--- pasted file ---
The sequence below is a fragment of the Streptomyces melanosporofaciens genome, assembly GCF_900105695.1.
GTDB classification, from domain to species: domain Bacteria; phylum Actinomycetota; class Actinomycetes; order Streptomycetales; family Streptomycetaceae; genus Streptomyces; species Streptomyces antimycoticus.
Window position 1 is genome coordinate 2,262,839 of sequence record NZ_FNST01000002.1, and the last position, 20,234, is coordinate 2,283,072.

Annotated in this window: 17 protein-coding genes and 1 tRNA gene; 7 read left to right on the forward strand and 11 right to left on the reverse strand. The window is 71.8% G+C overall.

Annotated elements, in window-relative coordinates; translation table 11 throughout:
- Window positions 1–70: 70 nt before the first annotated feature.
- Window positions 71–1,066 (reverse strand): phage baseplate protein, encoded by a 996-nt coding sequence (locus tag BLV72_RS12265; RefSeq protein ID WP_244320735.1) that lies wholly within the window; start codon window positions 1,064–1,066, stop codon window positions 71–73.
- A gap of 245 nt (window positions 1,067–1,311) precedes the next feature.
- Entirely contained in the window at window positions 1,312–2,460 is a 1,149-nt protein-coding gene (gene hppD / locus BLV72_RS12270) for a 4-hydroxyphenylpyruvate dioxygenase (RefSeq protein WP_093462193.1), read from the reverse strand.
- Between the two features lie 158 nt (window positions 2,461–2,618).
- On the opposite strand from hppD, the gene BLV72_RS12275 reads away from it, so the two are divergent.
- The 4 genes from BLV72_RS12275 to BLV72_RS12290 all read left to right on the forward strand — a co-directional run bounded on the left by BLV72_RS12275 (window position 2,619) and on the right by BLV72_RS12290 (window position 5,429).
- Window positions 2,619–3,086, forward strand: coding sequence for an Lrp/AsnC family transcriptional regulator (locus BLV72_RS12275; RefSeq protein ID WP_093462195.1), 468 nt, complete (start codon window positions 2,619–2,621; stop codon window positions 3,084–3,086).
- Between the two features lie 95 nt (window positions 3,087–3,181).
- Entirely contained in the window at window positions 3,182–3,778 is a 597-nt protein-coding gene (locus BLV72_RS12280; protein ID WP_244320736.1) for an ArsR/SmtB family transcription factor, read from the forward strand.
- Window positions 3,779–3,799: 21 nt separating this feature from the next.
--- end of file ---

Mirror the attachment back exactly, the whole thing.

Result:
The sequence below is a fragment of the Streptomyces melanosporofaciens genome, assembly GCF_900105695.1.
GTDB classification, from domain to species: domain Bacteria; phylum Actinomycetota; class Actinomycetes; order Streptomycetales; family Streptomycetaceae; genus Streptomyces; species Streptomyces antimycoticus.
Window position 1 is genome coordinate 2,262,839 of sequence record NZ_FNST01000002.1, and the last position, 20,234, is coordinate 2,283,072.

Annotated in this window: 17 protein-coding genes and 1 tRNA gene; 7 read left to right on the forward strand and 11 right to left on the reverse strand. The window is 71.8% G+C overall.

Annotated elements, in window-relative coordinates; translation table 11 throughout:
- Window positions 1–70: 70 nt before the first annotated feature.
- Window positions 71–1,066 (reverse strand): phage baseplate protein, encoded by a 996-nt coding sequence (locus tag BLV72_RS12265; RefSeq protein ID WP_244320735.1) that lies wholly within the window; start codon window positions 1,064–1,066, stop codon window positions 71–73.
- A gap of 245 nt (window positions 1,067–1,311) precedes the next feature.
- Entirely contained in the window at window positions 1,312–2,460 is a 1,149-nt protein-coding gene (gene hppD / locus BLV72_RS12270) for a 4-hydroxyphenylpyruvate dioxygenase (RefSeq protein WP_093462193.1), read from the reverse strand.
- Between the two features lie 158 nt (window positions 2,461–2,618).
- On the opposite strand from hppD, the gene BLV72_RS12275 reads away from it, so the two are divergent.
- The 4 genes from BLV72_RS12275 to BLV72_RS12290 all read left to right on the forward strand — a co-directional run bounded on the left by BLV72_RS12275 (window position 2,619) and on the right by BLV72_RS12290 (window position 5,429).
- Window positions 2,619–3,086, forward strand: coding sequence for an Lrp/AsnC family transcriptional regulator (locus BLV72_RS12275; RefSeq protein ID WP_093462195.1), 468 nt, complete (start codon window positions 2,619–2,621; stop codon window positions 3,084–3,086).
- Between the two features lie 95 nt (window positions 3,087–3,181).
- Entirely contained in the window at window positions 3,182–3,778 is a 597-nt protein-coding gene (locus BLV72_RS12280; protein ID WP_244320736.1) for an ArsR/SmtB family transcription factor, read from the forward strand.
- Window positions 3,779–3,799: 21 nt separating this feature from the next.